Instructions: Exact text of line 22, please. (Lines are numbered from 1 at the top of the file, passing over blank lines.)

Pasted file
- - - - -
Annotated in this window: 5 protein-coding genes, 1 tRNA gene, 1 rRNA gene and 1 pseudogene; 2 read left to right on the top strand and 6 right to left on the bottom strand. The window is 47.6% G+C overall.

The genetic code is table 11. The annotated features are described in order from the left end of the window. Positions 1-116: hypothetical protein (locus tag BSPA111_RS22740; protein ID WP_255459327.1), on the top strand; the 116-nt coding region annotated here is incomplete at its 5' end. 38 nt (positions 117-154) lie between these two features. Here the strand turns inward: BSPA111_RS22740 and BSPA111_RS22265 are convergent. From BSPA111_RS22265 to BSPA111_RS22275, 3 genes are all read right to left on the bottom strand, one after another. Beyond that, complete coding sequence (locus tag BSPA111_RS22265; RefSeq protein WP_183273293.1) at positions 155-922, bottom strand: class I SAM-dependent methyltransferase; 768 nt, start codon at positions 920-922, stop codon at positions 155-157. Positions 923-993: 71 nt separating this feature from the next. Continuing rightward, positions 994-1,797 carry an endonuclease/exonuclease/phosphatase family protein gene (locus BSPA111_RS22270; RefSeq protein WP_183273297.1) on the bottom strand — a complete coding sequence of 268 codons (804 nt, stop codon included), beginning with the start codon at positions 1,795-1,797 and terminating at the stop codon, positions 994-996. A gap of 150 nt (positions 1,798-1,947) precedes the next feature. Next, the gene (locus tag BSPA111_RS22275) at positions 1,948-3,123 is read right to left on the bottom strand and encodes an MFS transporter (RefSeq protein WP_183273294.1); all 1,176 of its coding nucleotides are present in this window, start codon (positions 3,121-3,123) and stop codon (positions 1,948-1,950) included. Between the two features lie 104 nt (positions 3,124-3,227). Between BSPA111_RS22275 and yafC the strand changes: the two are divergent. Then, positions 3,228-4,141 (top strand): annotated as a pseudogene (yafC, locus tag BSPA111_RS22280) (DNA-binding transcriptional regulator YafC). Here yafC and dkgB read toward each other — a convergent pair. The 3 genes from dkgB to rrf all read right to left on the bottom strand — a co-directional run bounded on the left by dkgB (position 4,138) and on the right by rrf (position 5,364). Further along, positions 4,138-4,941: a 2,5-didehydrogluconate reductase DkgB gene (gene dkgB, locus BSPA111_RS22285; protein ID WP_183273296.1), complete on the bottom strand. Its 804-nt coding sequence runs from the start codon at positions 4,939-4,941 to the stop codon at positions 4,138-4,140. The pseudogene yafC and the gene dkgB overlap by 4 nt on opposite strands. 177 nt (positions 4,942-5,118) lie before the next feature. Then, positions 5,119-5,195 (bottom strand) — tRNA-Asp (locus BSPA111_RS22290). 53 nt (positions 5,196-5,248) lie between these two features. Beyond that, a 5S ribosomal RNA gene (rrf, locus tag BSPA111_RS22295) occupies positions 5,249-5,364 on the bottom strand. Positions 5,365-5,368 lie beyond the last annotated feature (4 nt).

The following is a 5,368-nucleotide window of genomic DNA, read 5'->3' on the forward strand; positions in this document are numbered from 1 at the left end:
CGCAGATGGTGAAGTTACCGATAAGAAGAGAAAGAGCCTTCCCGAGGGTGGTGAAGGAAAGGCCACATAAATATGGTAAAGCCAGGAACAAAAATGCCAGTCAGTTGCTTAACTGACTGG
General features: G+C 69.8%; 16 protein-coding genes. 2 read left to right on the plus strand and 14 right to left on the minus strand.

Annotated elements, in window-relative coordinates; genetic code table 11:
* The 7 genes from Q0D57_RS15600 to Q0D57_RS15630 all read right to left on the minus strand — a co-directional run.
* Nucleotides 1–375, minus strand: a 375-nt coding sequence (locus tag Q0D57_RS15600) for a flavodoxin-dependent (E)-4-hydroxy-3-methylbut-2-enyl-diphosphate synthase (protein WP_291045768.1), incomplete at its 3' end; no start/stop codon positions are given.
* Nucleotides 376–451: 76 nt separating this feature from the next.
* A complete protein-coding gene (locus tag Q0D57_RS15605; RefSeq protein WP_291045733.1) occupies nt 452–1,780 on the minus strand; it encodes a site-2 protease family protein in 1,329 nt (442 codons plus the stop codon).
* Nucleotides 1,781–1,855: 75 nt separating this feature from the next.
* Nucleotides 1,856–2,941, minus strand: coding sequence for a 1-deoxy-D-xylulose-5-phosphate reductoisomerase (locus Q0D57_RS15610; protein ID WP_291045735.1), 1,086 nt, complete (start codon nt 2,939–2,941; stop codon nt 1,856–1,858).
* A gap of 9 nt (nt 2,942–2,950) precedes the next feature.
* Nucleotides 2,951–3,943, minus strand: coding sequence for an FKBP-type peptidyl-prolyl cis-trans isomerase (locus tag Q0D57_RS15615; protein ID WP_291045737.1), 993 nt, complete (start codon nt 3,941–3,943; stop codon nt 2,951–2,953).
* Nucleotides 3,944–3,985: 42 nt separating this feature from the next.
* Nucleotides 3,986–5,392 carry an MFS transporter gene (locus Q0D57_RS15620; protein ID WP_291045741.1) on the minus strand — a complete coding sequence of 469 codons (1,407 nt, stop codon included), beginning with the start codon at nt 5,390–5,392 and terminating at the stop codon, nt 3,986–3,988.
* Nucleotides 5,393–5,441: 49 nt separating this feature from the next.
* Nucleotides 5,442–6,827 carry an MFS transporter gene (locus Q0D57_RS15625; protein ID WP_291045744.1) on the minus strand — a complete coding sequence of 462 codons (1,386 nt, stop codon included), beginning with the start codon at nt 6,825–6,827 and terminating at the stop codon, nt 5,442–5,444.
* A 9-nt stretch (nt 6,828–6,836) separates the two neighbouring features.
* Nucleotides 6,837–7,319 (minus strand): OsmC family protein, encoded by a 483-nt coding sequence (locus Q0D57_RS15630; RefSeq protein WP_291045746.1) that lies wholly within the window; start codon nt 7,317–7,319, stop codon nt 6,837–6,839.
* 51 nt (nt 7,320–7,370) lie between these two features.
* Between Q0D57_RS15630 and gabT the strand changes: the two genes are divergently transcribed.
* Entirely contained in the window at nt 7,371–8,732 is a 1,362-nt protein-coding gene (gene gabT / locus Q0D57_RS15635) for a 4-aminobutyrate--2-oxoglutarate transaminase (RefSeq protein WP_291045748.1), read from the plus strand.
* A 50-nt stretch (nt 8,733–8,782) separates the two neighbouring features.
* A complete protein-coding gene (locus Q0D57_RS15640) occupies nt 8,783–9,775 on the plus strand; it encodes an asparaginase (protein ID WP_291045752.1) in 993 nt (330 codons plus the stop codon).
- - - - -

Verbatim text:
* Between Q0D57_RS15630 and gabT the strand changes: the two genes are divergently transcribed.